Cemetery task force resurrected

Soldotna to include private parcels in search for land

Posted: Friday, July 13, 2007

New life has been breathed into the idea of a cemetery for the city of Soldotna.

Following numerous requests by Jim Fassler, who had served on the city's cemetery task force before it was idled last year, City Manager Tom Boedeker said Wednesday it was time to re-form the group.

Prior efforts to find a suitable piece of government-owned land failed and Boedeker said when the task force reconvenes, it should not be restricted to only looking at government land. The purchase of privately-owned land should also be considered, he said.

In a memo to the city council, Boedeker said, "If we are going to look at private land acquisition, then criteria need to be established to determine where we will look."

Criteria he listed include whether the land must be within city limits, if it must have an existing road leading to it, how large the parcel should be and how close it should be to densely populated areas.

Boedeker also named three city-owned parcels, each of which had limitations: a site on Kalifornsky Beach Road, currently being considered for a transitional housing facility; a 10-acre tract with limited road access at the end of Riverwatch Drive near a city sedimentation pond; and a site consisting of seven parcels at Karen Street Park, which would require removing the ski-snowboard hill and the skateboard park.

Councilwoman Betty Obendorf said she would like to see re-forming the cemetery task force as an action item on the council's next agenda.

The city council Wednesday also met with the Soldotna Planning and Zoning Commission in a work session to determine what action, if any, the city should take regarding residential complexes built in the city's commercial district.

The work session was scheduled in response to complaints about condominiums being built along the Sterling Highway voiced at the last Soldotna City Council meeting.

A few residents expressed their objections to the Timber Wolf condos, saying the development places too many people in too small an area.

Boedeker said the condos are permitted by city code and said he is aware of plans for other condo developments along the river nearby.

During the work session, Boedeker presented a number of "topics of concern about unrestricted residential development within the commercial district including conflicts between such commercial businesses as nightclubs playing loud music next door to a residential complex. The nightclub would have preferential treatment because the commercial district was initially created to serve the commercial enterprises in the city, according to Boedeker.

He also brought up potential traffic and safety issues that would arise from high density residential use within the busy commercial district.

"Maybe we need different ground rules if we are going to have high-density buildings in the commercial district," Boedeker said.

Obendorf said she has had "a lot of complaints" about how close to the Sterling Highway the Timber Wolf condominiums are being built.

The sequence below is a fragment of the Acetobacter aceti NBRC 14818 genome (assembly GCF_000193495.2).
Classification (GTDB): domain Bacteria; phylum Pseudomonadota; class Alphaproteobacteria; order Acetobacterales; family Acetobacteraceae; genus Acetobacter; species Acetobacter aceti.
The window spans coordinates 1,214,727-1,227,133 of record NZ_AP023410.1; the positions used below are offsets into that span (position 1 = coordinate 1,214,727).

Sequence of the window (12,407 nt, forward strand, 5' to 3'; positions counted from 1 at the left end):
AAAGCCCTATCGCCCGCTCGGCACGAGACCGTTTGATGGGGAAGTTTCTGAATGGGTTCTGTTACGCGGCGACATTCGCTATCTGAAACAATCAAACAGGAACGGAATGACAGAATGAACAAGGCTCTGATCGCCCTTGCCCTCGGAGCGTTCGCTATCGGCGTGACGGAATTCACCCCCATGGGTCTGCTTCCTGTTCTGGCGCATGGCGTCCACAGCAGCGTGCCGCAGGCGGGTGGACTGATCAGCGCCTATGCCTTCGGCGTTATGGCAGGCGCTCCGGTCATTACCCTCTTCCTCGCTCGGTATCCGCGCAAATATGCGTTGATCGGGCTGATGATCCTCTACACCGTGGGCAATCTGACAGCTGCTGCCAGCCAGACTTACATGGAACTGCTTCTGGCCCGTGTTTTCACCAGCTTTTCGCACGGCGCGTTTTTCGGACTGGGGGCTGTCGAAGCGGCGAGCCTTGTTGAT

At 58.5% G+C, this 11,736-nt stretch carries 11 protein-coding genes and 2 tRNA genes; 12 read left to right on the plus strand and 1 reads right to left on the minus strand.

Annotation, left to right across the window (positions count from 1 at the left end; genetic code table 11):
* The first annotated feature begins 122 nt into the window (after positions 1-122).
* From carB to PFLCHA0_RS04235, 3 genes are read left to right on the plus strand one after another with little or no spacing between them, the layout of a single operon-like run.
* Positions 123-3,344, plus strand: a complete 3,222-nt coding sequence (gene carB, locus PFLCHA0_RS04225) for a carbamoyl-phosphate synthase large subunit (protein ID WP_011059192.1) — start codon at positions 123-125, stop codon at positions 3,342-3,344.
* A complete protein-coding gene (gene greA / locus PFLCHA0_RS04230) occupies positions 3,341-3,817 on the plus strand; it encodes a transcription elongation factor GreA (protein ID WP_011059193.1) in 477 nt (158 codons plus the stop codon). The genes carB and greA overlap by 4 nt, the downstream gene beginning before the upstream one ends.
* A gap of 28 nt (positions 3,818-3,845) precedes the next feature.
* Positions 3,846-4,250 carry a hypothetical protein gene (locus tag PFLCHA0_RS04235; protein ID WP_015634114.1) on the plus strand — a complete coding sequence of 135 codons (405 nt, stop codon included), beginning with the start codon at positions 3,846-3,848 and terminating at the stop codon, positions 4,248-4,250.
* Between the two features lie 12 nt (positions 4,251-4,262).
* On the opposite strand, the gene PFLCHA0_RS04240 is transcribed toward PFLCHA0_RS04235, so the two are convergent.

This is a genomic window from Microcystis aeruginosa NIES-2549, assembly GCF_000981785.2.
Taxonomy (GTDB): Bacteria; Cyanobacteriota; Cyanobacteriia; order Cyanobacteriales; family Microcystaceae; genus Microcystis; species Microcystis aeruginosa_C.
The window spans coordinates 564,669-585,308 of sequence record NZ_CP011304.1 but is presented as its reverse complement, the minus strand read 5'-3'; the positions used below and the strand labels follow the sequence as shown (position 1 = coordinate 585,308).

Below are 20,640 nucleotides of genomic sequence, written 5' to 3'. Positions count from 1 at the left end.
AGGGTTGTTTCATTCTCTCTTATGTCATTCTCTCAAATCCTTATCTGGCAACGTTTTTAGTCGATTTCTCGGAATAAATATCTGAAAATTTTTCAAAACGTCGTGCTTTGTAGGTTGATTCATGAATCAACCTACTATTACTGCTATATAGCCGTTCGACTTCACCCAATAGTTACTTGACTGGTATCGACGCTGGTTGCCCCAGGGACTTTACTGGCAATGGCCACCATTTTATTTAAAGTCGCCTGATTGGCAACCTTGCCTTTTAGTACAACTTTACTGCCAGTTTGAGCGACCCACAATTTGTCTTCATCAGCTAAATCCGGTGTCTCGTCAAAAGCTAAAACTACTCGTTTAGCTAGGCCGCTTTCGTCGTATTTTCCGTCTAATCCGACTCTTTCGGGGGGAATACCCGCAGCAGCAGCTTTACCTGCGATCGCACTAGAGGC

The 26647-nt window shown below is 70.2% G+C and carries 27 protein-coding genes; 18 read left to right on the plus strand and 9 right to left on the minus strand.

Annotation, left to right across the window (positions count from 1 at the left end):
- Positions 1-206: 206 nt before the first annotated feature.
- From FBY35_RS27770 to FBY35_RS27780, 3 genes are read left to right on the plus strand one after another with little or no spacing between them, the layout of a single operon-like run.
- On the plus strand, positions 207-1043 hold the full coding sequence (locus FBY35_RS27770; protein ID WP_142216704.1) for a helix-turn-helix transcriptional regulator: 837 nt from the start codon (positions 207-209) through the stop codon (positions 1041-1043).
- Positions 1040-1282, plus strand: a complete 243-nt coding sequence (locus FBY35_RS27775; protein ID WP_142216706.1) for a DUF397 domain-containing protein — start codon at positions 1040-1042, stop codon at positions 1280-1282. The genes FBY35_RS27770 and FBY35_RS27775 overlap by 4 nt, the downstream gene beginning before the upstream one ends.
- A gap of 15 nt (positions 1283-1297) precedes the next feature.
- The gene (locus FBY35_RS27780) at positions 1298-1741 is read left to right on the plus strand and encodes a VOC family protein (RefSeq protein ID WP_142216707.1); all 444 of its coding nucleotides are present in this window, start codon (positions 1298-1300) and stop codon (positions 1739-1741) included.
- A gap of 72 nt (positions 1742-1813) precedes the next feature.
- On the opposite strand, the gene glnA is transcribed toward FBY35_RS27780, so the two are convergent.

"The setback now is supposed to be 10 feet," Boedeker said.

The condo building nearest the highway is 20 feet away.

Planning and Zoning Commission Chairman John Czarnezki said having that many people accessing the Kenai River from a single lot, whether it's in the commercial district or the residential district "is a concern."

Commissioner Marilyn Kebschull said the city needs to look at single-family residential use in the commercial district.

"Single family would not be compatible within the zone," she said.

Obendorf wanted to know if the city has guidelines requiring aesthetically pleasing architecture.

"No, we don't," said Boedeker.

Public Works Director Steve Bonebrake told the commissioners and council members that in the commercial district, structures can be 48-feet tall, meaning the condos could actually be one story higher than they are. He also mentioned impacts the residential complex will have on the city's water and sewer infrastructure.

Kebschull suggested the city "might want to consider impact fees where a development is going to put a strain on the city."

The possibility of a moratorium on condo development was brought up, but Councilman Scott McLane said he believed simpler, quicker remedies, such as setbacks and landscaping requirements, exist.

Obendorf said people from whom she is hearing "are incensed."

"These are too close to the road," she said. "I just want to say we want things done orderly. We have a responsibility to the people we represent."

Upon receiving the OK from the council, Mayor Dave Carey said he would schedule meetings with Kenai Peninsula Borough Mayor John Williams to discuss the possibility of partnering on projects that are beneficial to both government bodies, such as ongoing repairs to riverwalk infrastructure damaged by winter ice.

"The damage ... is mutually damaging to the city and the borough," said Carey. "We need to talk about working together with the borough."

Phil Hermanek can be reached at phillip.hermanek@peninsulaclarion.com.

Carey also said he planned to have the city administration formalize a proposal for raising the pay for council members, Planning and Zoning commissioners and members of the Parks and Recreation board.

If approved, council members' pay would go from $50 to $250 per month; Planning and Zoning commissioners' pay would double to $100 a month; and Parks and Recreation board members would begin receiving $50 a month. Currently they are not compensated.

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